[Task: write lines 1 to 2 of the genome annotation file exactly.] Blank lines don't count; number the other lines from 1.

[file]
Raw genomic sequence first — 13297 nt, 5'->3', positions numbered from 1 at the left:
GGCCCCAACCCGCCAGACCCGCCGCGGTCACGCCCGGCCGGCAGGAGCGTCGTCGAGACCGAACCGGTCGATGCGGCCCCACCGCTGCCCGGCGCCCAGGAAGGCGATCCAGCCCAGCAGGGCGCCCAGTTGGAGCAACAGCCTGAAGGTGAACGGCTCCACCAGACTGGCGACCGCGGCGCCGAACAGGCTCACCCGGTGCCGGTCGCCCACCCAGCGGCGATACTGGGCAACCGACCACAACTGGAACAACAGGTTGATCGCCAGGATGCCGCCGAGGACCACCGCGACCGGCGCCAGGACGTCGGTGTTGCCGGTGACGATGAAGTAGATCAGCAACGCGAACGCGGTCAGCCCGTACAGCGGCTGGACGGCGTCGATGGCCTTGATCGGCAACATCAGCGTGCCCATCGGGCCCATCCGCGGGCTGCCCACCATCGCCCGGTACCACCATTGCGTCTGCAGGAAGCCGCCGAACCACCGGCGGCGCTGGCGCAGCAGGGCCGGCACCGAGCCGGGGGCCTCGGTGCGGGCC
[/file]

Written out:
Raw genomic sequence first — 13297 nt, 5'->3', positions numbered from 1 at the left:
GGCCCCAACCCGCCAGACCCGCCGCGGTCACGCCCGGCCGGCAGGAGCGTCGTCGAGACCGAACCGGTCGATGCGGCCCCACCGCTGCCCGGCGCCCAGGAAGGCGATCCAGCCCAGCAGGGCGCCCAGTTGGAGCAACAGCCTGAAGGTGAACGGCTCCACCAGACTGGCGACCGCGGCGCCGAACAGGCTCACCCGGTGCCGGTCGCCCACCCAGCGGCGATACTGGGCAACCGACCACAACTGGAACAACAGGTTGATCGCCAGGATGCCGCCGAGGACCACCGCGACCGGCGCCAGGACGTCGGTGTTGCCGGTGACGATGAAGTAGATCAGCAACGCGAACGCGGTCAGCCCGTACAGCGGCTGGACGGCGTCGATGGCCTTGATCGGCAACATCAGCGTGCCCATCGGGCCCATCCGCGGGCTGCCCACCATCGCCCGGTACCACCATTGCGTCTGCAGGAAGCCGCCGAACCACCGGCGGCGCTGGCGCAGCAGGGCCGGCACCGAGCCGGGGGCCTCGGTGCGGGCC